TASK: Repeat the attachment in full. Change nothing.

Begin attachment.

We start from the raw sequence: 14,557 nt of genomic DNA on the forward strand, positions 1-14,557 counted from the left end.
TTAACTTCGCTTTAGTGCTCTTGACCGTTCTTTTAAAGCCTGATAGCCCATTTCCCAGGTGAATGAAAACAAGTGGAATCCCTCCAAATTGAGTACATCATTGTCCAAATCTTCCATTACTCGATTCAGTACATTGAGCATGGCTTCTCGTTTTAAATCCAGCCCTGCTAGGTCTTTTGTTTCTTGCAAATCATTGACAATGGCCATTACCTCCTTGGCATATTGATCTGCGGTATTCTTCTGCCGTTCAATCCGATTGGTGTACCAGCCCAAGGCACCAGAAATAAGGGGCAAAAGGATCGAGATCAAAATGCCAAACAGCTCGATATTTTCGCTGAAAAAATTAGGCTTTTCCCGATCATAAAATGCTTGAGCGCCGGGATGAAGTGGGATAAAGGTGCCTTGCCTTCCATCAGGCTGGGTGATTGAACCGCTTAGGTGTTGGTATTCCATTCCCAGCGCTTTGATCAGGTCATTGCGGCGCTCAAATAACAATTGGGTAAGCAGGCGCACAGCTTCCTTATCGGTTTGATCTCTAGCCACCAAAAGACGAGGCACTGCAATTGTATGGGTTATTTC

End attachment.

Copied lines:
We start from the raw sequence: 14,557 nt of genomic DNA on the forward strand, positions 1-14,557 counted from the left end.
TTAACTTCGCTTTAGTGCTCTTGACCGTTCTTTTAAAGCCTGATAGCCCATTTCCCAGGTGAATGAAAACAAGTGGAATCCCTCCAAATTGAGTACATCATTGTCCAAATCTTCCATTACTCGATTCAGTACATTGAGCATGGCTTCTCGTTTTAAATCCAGCCCTGCTAGGTCTTTTGTTTCTTGCAAATCATTGACAATGGCCATTACCTCCTTGGCATATTGATCTGCGGTATTCTTCTGCCGTTCAATCCGATTGGTGTACCAGCCCAAGGCACCAGAAATAAGGGGCAAAAGGATCGAGATCAAAATGCCAAACAGCTCGATATTTTCGCTGAAAAAATTAGGCTTTTCCCGATCATAAAATGCTTGAGCGCCGGGATGAAGTGGGATAAAGGTGCCTTGCCTTCCATCAGGCTGGGTGATTGAACCGCTTAGGTGTTGGTATTCCATTCCCAGCGCTTTGATCAGGTCATTGCGGCGCTCAAATAACAATTGGGTAAGCAGGCGCACAGCTTCCTTATCGGTTTGATCTCTAGCCACCAAAAGACGAGGCACTGCAATTGTATGGGTTATTTC